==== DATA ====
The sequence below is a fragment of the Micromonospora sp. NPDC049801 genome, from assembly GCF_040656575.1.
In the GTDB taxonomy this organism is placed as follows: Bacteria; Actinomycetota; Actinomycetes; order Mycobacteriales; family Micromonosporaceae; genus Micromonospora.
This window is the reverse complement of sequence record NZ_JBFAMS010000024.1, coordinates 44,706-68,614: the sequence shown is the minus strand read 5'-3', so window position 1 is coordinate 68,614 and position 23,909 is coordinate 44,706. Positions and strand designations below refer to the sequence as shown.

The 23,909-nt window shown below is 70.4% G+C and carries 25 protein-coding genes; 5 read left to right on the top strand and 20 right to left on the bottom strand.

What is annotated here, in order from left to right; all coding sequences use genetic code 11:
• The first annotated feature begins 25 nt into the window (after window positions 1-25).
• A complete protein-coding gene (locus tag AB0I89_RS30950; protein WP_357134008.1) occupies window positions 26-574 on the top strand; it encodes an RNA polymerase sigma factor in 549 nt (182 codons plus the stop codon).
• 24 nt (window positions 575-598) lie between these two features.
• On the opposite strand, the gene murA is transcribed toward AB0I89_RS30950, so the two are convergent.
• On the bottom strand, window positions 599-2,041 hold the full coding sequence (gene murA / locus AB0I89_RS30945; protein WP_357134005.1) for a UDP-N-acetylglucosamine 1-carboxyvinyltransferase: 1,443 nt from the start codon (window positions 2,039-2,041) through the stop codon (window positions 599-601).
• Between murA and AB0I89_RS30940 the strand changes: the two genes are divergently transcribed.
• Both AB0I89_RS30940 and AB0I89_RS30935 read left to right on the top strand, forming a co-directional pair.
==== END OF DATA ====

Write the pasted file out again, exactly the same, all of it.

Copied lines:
The sequence below is a fragment of the Micromonospora sp. NPDC049801 genome, from assembly GCF_040656575.1.
In the GTDB taxonomy this organism is placed as follows: Bacteria; Actinomycetota; Actinomycetes; order Mycobacteriales; family Micromonosporaceae; genus Micromonospora.
This window is the reverse complement of sequence record NZ_JBFAMS010000024.1, coordinates 44,706-68,614: the sequence shown is the minus strand read 5'-3', so window position 1 is coordinate 68,614 and position 23,909 is coordinate 44,706. Positions and strand designations below refer to the sequence as shown.

The 23,909-nt window shown below is 70.4% G+C and carries 25 protein-coding genes; 5 read left to right on the top strand and 20 right to left on the bottom strand.

What is annotated here, in order from left to right; all coding sequences use genetic code 11:
• The first annotated feature begins 25 nt into the window (after window positions 1-25).
• A complete protein-coding gene (locus tag AB0I89_RS30950; protein WP_357134008.1) occupies window positions 26-574 on the top strand; it encodes an RNA polymerase sigma factor in 549 nt (182 codons plus the stop codon).
• 24 nt (window positions 575-598) lie between these two features.
• On the opposite strand, the gene murA is transcribed toward AB0I89_RS30950, so the two are convergent.
• On the bottom strand, window positions 599-2,041 hold the full coding sequence (gene murA / locus AB0I89_RS30945; protein WP_357134005.1) for a UDP-N-acetylglucosamine 1-carboxyvinyltransferase: 1,443 nt from the start codon (window positions 2,039-2,041) through the stop codon (window positions 599-601).
• Between murA and AB0I89_RS30940 the strand changes: the two genes are divergently transcribed.
• Both AB0I89_RS30940 and AB0I89_RS30935 read left to right on the top strand, forming a co-directional pair.